Another huge part of this program is that it gives these girls an opportunity to do something completely different. It challenges them physically, emotionally and academically. Some of them have never left the Bay Area in their lifetime. Most had never been on a ship before. Several haven’t been away from home for an extended period of time. By giving them this experience they learn about the world, communication, and responsibility for themselves as well as others. It’s important to learn the communication skills to express how you’re feeling - learn a way to see a truth so that we can all live together.

It’s not always smooth sailing, either. There are some pretty trying times. If you have ever been on a sailboat for more than two days, you know that the community of people on that ship can really wear on your nerves. In a classroom setting, a student may not like the girl sitting next to her. She might not choose to socialize with that person. This passive option is not available in the small community on a boat. Sometimes they go to bed and someone else is steering the boat. If they don’t trust that person to take care of them and the ship, then there’s a big problem in the community and you have to deal with that. After six weeks on a vessel, that same student hopefully will realize that even though her crewmate may not ever be a close friend, she put her life in this other student’s hands.
After they return from sea, the girls have another five weeks in the program. They come to school a couple of days a week, completing group and individual assignments. The rest of their time is spent working as interns in the maritime industry. This year, girls worked for the Marine Mammal Center in Marin, at the Hyde Street Pier repairing historic vessels, at North Beach Canvas sewing cushions and so on. They learn skills that give them job experience in the real world. On top of that, they share their own experiences with people and thereby build community support for the program.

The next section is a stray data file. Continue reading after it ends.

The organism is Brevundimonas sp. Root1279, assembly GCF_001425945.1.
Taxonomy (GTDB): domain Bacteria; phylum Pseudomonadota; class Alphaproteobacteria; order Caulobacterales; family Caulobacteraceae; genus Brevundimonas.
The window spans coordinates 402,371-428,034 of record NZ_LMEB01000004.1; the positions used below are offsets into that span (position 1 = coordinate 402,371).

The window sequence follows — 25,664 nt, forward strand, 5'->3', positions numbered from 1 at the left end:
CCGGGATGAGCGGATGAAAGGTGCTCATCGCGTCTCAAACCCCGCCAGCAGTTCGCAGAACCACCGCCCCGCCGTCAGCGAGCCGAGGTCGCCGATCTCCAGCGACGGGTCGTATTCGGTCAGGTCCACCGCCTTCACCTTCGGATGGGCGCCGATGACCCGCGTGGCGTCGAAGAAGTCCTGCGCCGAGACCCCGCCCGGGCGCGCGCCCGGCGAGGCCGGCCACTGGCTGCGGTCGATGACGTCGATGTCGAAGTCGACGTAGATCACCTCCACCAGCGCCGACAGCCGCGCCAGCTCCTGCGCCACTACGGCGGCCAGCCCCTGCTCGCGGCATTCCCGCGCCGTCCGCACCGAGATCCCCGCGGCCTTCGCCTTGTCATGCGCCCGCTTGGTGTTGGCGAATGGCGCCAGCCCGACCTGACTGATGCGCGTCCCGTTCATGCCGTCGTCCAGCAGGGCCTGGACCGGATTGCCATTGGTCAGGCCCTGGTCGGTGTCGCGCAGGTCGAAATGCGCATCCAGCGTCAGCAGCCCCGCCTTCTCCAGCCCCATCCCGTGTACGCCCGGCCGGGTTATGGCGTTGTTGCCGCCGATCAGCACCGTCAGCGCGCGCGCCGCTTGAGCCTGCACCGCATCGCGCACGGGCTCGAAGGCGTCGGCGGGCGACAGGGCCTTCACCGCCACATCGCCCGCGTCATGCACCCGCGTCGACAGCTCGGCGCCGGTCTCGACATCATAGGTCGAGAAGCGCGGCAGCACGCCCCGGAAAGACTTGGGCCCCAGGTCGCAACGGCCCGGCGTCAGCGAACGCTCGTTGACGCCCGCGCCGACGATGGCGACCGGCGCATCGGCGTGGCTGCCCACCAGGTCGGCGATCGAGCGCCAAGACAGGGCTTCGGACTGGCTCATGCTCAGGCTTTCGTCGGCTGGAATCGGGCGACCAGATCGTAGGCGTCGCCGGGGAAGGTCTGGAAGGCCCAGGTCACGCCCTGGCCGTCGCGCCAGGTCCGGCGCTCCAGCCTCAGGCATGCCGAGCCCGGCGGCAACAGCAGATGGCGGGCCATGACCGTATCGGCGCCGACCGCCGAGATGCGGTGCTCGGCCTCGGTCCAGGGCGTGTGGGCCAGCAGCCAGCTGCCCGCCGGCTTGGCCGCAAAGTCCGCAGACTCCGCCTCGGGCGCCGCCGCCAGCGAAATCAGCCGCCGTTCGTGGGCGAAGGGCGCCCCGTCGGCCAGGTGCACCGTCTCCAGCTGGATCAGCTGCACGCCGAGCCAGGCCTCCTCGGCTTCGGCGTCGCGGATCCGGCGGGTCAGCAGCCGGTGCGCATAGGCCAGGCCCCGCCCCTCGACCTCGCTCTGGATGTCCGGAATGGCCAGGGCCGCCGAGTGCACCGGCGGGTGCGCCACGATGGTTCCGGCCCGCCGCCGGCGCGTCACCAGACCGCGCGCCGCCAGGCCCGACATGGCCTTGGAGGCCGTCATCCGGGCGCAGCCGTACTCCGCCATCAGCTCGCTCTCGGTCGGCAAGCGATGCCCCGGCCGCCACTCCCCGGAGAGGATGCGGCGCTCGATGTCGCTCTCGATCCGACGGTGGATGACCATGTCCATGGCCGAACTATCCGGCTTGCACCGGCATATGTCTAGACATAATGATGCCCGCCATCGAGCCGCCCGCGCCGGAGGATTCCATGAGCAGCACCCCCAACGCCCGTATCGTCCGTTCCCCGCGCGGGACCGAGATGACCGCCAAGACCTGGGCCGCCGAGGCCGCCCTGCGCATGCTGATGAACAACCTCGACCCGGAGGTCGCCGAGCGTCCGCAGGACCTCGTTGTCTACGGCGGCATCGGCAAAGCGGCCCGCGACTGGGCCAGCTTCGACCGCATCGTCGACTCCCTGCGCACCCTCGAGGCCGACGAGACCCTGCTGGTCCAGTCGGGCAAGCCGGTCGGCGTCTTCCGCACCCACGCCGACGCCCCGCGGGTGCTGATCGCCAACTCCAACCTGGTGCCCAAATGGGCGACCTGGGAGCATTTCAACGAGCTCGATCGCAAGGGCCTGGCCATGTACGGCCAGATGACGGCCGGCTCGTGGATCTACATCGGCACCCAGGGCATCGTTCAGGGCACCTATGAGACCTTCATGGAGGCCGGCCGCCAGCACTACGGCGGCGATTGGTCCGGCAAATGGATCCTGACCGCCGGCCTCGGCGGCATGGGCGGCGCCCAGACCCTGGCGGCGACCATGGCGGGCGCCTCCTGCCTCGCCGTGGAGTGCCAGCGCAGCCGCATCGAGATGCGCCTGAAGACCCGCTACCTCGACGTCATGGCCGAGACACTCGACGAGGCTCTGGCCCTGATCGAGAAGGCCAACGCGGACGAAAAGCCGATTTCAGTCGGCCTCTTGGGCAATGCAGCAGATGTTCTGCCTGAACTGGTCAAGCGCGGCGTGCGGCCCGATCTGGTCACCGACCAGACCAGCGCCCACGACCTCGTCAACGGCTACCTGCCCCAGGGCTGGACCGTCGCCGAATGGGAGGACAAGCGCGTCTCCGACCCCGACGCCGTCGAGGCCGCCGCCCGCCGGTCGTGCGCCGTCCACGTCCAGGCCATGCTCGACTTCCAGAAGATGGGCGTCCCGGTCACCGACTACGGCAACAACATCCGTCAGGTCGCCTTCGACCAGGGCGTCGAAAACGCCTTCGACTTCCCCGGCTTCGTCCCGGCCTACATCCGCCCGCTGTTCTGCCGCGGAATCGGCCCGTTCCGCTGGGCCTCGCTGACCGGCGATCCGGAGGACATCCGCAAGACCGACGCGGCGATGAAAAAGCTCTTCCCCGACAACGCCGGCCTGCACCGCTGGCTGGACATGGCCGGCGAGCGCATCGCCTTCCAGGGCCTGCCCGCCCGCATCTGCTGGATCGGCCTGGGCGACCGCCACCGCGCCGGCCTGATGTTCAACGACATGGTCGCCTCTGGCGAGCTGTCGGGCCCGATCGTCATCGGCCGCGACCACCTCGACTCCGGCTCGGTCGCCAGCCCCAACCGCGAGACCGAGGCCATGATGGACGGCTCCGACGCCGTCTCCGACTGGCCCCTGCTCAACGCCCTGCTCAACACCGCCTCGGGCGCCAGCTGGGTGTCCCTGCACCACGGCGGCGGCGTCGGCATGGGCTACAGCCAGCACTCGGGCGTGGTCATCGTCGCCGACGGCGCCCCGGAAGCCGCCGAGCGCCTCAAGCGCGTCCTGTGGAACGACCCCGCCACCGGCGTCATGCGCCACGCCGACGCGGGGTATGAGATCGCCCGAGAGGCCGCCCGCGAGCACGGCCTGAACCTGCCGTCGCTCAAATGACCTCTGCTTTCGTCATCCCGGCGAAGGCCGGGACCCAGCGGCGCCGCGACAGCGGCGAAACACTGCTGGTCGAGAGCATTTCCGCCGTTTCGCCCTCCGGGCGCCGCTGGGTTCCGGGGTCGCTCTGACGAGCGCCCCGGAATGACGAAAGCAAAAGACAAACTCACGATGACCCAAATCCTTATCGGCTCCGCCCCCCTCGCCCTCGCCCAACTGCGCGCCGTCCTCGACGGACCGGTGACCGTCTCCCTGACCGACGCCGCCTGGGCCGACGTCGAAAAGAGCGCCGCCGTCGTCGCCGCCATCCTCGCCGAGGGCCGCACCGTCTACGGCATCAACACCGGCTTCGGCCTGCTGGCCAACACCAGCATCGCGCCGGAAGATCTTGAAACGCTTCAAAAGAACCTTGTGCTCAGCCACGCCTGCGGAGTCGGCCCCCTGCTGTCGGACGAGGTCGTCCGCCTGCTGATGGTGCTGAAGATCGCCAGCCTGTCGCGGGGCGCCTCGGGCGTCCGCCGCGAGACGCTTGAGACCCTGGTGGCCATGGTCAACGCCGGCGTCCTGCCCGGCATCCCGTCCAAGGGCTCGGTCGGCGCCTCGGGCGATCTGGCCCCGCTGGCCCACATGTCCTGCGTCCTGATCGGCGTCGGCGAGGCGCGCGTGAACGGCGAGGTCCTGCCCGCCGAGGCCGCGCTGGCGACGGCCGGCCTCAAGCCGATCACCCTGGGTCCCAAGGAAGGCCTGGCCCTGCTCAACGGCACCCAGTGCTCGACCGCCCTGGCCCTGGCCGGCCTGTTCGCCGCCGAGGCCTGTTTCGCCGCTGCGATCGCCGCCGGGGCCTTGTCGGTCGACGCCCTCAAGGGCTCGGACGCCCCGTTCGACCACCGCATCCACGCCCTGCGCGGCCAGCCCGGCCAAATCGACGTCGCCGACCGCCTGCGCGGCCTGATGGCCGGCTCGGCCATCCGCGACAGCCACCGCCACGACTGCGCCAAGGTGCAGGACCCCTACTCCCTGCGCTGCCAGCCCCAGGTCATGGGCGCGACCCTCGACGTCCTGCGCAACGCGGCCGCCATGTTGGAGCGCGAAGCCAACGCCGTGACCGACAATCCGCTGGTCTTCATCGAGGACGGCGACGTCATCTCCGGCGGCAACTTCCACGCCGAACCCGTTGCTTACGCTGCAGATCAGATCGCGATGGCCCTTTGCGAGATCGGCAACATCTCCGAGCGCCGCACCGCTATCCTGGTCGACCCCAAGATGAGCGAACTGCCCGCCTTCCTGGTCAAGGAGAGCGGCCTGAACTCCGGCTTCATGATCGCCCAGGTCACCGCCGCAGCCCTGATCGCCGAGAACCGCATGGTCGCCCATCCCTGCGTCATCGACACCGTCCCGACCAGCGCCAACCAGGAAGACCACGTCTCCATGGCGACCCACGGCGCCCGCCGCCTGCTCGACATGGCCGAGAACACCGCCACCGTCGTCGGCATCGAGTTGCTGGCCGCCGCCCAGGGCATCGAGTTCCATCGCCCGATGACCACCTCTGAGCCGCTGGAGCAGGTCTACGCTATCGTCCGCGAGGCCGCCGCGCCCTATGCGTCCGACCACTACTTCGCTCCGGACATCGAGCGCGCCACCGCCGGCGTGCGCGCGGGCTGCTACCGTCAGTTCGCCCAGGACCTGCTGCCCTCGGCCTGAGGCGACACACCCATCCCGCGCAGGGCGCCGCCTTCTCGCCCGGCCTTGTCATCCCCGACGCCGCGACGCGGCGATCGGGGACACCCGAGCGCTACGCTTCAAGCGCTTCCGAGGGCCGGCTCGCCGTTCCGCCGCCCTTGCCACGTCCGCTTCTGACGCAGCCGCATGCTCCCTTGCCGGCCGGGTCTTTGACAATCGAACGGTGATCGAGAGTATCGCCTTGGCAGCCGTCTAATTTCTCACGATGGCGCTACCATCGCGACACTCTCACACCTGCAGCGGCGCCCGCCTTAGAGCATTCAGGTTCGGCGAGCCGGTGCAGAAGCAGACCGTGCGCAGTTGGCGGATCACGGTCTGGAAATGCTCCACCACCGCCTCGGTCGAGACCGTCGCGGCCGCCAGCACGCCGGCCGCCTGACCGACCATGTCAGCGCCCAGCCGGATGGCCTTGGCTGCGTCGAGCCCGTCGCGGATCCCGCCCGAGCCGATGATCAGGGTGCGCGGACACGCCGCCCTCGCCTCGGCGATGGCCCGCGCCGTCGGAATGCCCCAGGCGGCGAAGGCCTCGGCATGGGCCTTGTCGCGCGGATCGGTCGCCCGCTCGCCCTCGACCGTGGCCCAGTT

We keep in touch as best we can with our alumnae, what they’re doing, and what they relate back to their experience of tall ships. Those things are really amazing to read. Kids who are two years into college say, “I would never be here…I would never have chosen this…I never would have had the confidence unless I had done the tall ship program.” One of the girls from the 1999 program is now a senior at UC Santa Cruz. She spent the summer in China teaching English. She said, “I don’t know if I can actually attribute that to the tall ships, but certainly the understanding that there is the ability and the desire to travel in me was something that I realized by being on that trip.”

In response to so many women saying, “Why can’t I do this?” we created a weeklong version of the girls’ program called the “Tall Ship Week for Women”. It’s an adventure vacation as well as a fundraiser for the girls program. (It’s also a tax deduction because it goes into the scholarship fund for the girls.) We’re going to try to run two “Week for Women” programs in March of 2003.

We have a lot of good support here in the Bay Area, where people want to see this program succeed. Our next high school program is planned for the spring of 2004. The 2004 program cycle would start with applications submitted in June of 2003 and the program starting January 2004. In the meantime, join us for a “Week for Women” and help support these girls!

For more information on Tall Ship Semester for Girls or Tall Ship Week for Women, contact Nettie Kelly at nkelly@ americatrue.org.